Biographies: LtGen (Ret) Michael Groen served over 36 years in the U.S. military, culminating his career as the Director of the Joint Artificial Intelligence Center, and the senior executive for AI in the Department of Defense. He previously served at the National Security Agency, overseeing Computer Network Operations, and as the Director of Joint Staff Intelligence (JSJ2), working closely with the Chairman of the Joint Chiefs, Secretary of Defense and Senior Leaders across the Department. Groen is an experienced Marine commander and multi-tour combat veteran. He is the author of, With the First Marine Division in Iraq, No Greater Friend, No Worse Enemy. Michael is an experienced change-agent, with a penchant for modernizing capabilities, integrating technology, and adapting organizations and cultures. He has earned Master’s Degrees in Electrical Engineering and Applied Physics from the Naval Postgraduate School. Today, he seeks to inform transformational change in defense technology, intelligence and information capabilities against the backdrop of an accelerating pace of digitally enabled warfare, rapidly modernizing opponents, and challenges to American competitiveness. Michael grew up in Michigan and attended Calvin College. He is married with three grown sons.
Dr. Amy Kruse is a General Partner and Chief Investment Officer of Satori Neuro, a new fund at Satori Capital group headquartered in Dallas-Ft Worth. The fund will focus on mental health, neuroscience, and human flourishing. Prior to joining Satori, Amy was a General Partner at Prime Movers Lab where she led their life sciences investments in human augmentation. She continues to serve on the boards of Prime Movers Lab portfolio companies, Cognixion, Paradromics, Gilgamesh Pharmaceuticals, and Attune Neurosciences. Amy brings 20+ years of experience to venture investing spanning a broad array of companies and positions. She is formerly the Chief Scientific Officer at Optios, an applied neuroscience company. She built the company’s scientific vision and completed acquisitions that resulted in a robust intellectual property portfolio. Amy also served as the Vice President and Chief Technology Officer at Cubic Global Defense overseeing innovation and the R&D portfolio across the entire defense enterprise. Early in her career, she served as a government civilian program manager at DARPA where she created and oversaw the Agency’s first performance-oriented neuroscience programs, with a combined budget of over $300M. Amy is Founding Member of the Loomis Innovation Council and a Guest Lecturer for Singularity University. She earned a BS in Cell and Structural Biology and a PhD in Neuroscience from University of Illinois Champaign-Urbana, where she was awarded an NSF Graduate Fellowship.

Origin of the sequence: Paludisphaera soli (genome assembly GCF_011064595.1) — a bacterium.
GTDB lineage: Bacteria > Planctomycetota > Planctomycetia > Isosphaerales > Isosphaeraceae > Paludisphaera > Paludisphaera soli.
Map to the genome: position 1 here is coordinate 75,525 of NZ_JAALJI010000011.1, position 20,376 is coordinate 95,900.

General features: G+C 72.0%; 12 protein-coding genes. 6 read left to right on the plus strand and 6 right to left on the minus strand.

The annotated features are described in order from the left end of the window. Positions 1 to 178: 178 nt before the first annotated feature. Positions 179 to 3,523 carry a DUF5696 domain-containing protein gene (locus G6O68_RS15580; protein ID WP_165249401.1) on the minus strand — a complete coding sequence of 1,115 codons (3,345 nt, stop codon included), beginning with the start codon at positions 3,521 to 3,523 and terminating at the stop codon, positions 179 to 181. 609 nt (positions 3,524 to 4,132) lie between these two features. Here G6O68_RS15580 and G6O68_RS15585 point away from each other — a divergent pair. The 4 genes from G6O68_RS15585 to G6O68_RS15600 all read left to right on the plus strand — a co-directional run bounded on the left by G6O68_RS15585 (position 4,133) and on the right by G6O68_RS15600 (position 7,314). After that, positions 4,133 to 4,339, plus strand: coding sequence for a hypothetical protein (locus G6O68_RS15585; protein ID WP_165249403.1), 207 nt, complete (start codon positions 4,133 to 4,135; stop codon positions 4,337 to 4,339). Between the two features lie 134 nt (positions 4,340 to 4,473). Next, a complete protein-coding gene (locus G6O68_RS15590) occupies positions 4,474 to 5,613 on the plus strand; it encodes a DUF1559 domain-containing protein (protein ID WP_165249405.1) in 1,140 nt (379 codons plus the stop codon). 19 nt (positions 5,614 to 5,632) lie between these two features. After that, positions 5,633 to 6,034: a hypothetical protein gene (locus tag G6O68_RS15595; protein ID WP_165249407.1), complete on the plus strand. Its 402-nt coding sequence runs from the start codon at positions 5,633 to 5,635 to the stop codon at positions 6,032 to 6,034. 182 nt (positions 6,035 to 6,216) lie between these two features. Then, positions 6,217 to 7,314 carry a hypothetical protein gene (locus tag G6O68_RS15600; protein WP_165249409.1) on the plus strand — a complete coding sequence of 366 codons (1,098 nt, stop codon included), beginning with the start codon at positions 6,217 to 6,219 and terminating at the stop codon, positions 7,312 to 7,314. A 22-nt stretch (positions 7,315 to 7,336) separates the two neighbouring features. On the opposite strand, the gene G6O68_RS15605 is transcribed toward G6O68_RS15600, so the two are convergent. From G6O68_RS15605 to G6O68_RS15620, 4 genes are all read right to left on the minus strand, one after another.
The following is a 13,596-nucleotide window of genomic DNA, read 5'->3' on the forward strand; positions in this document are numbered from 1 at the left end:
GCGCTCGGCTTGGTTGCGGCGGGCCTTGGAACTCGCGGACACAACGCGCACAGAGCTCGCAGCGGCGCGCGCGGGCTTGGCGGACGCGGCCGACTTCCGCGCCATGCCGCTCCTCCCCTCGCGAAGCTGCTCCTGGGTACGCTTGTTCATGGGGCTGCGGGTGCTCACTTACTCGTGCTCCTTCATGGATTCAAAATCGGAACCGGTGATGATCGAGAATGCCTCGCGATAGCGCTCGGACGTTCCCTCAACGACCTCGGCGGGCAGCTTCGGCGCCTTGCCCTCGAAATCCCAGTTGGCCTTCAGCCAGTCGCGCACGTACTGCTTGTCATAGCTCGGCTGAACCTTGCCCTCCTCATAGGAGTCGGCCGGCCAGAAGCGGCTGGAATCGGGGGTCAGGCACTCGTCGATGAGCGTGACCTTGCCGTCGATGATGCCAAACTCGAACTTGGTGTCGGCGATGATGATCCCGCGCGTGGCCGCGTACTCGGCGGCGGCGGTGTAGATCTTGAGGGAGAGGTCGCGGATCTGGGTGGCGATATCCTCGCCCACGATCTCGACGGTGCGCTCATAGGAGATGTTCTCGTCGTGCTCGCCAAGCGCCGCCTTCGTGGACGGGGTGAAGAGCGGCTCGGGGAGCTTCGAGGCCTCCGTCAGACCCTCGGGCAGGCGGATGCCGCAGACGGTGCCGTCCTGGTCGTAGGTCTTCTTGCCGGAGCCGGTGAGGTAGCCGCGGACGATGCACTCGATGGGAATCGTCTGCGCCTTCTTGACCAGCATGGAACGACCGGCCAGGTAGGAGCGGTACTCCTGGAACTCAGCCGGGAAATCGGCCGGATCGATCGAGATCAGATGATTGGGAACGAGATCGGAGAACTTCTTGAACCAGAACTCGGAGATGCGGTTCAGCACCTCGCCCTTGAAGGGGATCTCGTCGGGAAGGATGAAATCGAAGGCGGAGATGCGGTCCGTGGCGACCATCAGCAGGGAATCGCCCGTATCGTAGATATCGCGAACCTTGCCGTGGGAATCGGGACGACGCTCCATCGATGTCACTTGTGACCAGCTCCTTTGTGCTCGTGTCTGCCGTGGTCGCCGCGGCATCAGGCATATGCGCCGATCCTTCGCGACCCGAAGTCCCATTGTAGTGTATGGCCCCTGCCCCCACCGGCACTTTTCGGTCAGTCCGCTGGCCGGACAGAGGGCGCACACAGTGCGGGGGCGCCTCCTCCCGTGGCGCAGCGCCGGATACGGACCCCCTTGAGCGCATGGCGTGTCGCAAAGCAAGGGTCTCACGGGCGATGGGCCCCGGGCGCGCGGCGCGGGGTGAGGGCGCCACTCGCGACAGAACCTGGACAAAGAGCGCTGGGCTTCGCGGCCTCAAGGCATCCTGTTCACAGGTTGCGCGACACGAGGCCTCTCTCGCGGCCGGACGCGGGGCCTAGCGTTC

Dr. Nicholas Wright combines neuroscientific, behavioural and technological insights to understand emerging technology and global strategy, in ways useful for policy. He is an affiliated scholar at Georgetown University, Honorary Senior Research Fellow at University College London (UCL), Consultant at Intelligent Biology, and Adjunct Fellow (Non-Resident) at the Center for Strategic and International Studies. He is currently writing a book for Pan Macmillan (UK) and St. Martin’s Press (US) on the brain and war. He works closely with various parts of the US and UK Governments, including the Pentagon Joint Staff. On artificial intelligence (AI) he advises Europe’s largest tech company, SAP. DARPA used his definition of Grey Zone conflict for their recent AI programme on the Gray Zone. Foreign Affairs chose his piece on AI and the global order for its Top 10 of 2018 on the net. He edited a book on Artificial Intelligence, China, Russia and Global Order (Air University Press, 2019). He has led Track 1.5 dialogues, for example with participants from the White House, UK Cabinet Office and Australian Prime Minister’s office, as well as with the Australian and Canadian Government Chief Scientists. He previously worked in Nuclear Policy at the Carnegie Endowment for International Peace, Washington DC; in functional brain imaging at UCL and in the Department of Government at the London School of Economics; and was a clinical neurologist in Oxford and London. He has many academic (e.g. Proceedings of the Royal Society), general (e.g. the Atlantic, Foreign Policy, Foreign Affairs), and policy publications (e.g. www.intelligentbiology.co.uk) and has appeared on the BBC and CNN. He has a medical degree from UCL, a BSc in Health Policy from Imperial College London, Membership of the Royal College of Physicians (UK), and an MSc in Neuroscience and a PhD in Neuroscience both from UCL.